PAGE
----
Academic journal article Information Technology and Libraries

Medium-Sized Universities Connect to Their Libraries: Links on University Home Pages and User Group Pages

Academic journal article Information Technology and Libraries

Medium-Sized Universities Connect to Their Libraries: Links on University Home Pages and User Group Pages

Article excerpt

From major tasks--such as recruitment of new students and staff--to the more mundane but equally important tasks--such as providing directions to campus--college and university Web sites perform a wide range of tasks for a varied assortment of users. Overlapping functions and user needs meld to create the need for a Web site with three major functions: promotion and marketing, access to online services, and providing a means of communication between individuals and groups. (1) In turn, college and university Web sites that provide links to their library home page can be valuable assets for recruitment, public relations, and for helping users locate online services.

Goals for Web sites may vary for different users. Colleges and universities have a number of potential user groups: current students, faculty, staff, prospective students, donors, alumni, businesses, and media. (2) Because the "fundamental organizing principle in Web site design is meeting users' needs," the organization of the home page should reflect the specific needs and interests of these user groups. (3) By segmenting their home pages into distinct user-group pages, universities may be better able to meet the needs of their various users. Segmentation into subsites for distinct user groups is an effective navigational device that manages complex Web sites with numerous pages and a variety of audiences. (4) As an added benefit to this structure, users should feel more welcome at a subsite that is designed specifically for them. (5)

Middleton, McConnell, and Davidson divided the users of a university Web site into two categories: internal (faculty, staff, and students) and external (prospective students, alumni, donors, parents, community, visitors, and news media). (6) While the needs of these groups overlap, internal users primarily need accessible, useful tools that will help them become productive and successful in their work or educational life. In contrast, external users primarily seek details on academic programs, campus environment, news and events, and contact information.

Along with the university home page in general, the representation of the library on the Web site has also diversified to meet the needs of these different user groups. Faculty, staff, and current students (internal users) may seek out the library for access to information that assists them in the completion of their work. Internal users need access to library services and resources such as course reserves, online databases, the catalog, and interlibrary loan. In all likelihood, internal users frequently will seek a wide variety of information on the library Web page. For external users, however, the library Web site's primary function is for promotion of the institution. As an example, prospective students and their families may compare the library to that of other universities under consideration. Donors, alumni, and members of the business community may be interested in visiting or contributing to the library. Consequently, external users are more concerned with such characteristics of the library as the size and age of the collection, electronic resources, and the actual facilities. Hence, a link to the library is expected to appear more often on the subsites for internal users than on subsites for external users.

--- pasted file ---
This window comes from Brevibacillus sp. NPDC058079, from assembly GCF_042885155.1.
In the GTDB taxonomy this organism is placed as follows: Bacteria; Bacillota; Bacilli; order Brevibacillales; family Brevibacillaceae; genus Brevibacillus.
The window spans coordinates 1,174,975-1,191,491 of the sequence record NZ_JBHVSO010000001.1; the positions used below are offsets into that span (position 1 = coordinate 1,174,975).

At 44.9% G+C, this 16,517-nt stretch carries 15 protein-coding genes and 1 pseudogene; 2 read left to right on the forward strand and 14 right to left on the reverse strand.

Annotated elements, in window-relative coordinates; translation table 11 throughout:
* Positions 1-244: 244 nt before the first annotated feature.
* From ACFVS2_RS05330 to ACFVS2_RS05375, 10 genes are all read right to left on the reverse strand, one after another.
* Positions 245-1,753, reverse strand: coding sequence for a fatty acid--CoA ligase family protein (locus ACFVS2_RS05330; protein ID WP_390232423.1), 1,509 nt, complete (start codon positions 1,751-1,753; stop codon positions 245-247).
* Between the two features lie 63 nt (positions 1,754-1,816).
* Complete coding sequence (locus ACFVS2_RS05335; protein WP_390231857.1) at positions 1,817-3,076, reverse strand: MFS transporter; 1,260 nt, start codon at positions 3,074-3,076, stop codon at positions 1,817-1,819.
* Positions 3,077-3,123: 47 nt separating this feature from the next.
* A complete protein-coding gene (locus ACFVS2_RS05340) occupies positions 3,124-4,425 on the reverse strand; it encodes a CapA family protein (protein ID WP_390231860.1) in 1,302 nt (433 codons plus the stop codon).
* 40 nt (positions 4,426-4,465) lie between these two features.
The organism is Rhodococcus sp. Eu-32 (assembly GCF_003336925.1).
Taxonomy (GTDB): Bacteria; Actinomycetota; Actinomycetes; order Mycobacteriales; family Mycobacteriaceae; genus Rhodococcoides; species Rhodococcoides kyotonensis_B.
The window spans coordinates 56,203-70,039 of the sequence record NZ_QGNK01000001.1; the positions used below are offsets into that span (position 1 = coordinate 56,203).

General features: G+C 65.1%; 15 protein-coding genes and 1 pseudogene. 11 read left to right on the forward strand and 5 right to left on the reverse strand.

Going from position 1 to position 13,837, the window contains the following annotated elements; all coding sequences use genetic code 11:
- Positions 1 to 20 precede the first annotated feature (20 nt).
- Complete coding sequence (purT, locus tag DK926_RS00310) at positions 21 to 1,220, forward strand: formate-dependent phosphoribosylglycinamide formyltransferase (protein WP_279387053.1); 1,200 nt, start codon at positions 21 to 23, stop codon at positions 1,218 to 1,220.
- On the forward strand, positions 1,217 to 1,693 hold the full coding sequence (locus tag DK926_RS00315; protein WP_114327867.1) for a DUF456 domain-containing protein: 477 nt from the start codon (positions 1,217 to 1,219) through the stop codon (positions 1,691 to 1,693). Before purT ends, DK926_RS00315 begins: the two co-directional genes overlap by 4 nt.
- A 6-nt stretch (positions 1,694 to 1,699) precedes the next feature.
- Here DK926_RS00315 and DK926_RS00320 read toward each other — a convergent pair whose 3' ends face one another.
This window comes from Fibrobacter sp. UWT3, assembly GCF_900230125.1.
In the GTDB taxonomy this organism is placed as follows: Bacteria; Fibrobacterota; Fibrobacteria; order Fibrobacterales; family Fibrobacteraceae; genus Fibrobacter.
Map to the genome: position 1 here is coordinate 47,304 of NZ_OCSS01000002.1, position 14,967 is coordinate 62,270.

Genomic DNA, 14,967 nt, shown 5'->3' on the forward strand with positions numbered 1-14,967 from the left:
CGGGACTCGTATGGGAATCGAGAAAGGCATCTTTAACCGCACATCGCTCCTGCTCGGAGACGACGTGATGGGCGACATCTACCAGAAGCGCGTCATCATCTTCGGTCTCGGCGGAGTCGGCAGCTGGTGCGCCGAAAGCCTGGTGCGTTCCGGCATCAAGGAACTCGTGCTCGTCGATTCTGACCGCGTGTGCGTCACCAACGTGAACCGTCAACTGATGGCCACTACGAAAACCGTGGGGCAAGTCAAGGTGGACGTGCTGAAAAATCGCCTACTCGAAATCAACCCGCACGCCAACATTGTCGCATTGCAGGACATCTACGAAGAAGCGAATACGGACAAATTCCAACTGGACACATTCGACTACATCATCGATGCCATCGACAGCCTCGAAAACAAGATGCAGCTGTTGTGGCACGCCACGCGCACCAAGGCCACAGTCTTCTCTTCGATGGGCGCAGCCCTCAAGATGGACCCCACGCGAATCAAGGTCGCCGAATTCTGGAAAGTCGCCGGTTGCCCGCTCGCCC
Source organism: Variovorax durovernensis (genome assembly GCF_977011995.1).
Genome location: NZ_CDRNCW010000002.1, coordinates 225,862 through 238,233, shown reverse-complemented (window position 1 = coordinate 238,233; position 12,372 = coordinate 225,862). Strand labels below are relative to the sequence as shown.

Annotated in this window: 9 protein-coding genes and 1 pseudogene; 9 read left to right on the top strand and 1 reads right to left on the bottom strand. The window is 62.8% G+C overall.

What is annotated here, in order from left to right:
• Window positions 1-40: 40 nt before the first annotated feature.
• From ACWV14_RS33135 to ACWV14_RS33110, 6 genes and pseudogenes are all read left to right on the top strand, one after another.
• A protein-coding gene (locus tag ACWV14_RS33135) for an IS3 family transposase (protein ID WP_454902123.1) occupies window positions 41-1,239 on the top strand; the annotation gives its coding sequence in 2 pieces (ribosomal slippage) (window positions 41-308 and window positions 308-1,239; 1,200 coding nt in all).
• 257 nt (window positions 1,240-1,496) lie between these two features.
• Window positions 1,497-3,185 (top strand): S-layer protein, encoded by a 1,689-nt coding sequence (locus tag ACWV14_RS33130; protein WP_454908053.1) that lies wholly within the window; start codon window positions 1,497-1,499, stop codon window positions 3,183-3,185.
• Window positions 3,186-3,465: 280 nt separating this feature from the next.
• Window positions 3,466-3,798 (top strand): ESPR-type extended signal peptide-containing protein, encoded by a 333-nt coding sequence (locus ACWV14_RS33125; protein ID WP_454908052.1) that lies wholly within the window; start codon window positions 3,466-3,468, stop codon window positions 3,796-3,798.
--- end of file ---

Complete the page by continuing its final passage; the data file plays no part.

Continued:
Link placement is also important. Web site usability research has demonstrated that links in the upper part of the page in either corner are much more likely to be noticed than links placed elsewhere. (7) Therefore, access to the library from the university home page and associated user group pages can be affected by spatial placement of the link, the need to scroll (below the fold), dropdown menus, direct links, and terminology used for the library. A direct link to the library in a prominent position with comprehensible labeling maximizes the university's investment into the libraries' online resources.

It is important to note that the representation of the library on the university's home page and subsequent user group subsites is not an indication of the worth of the library as perceived by the institution. …

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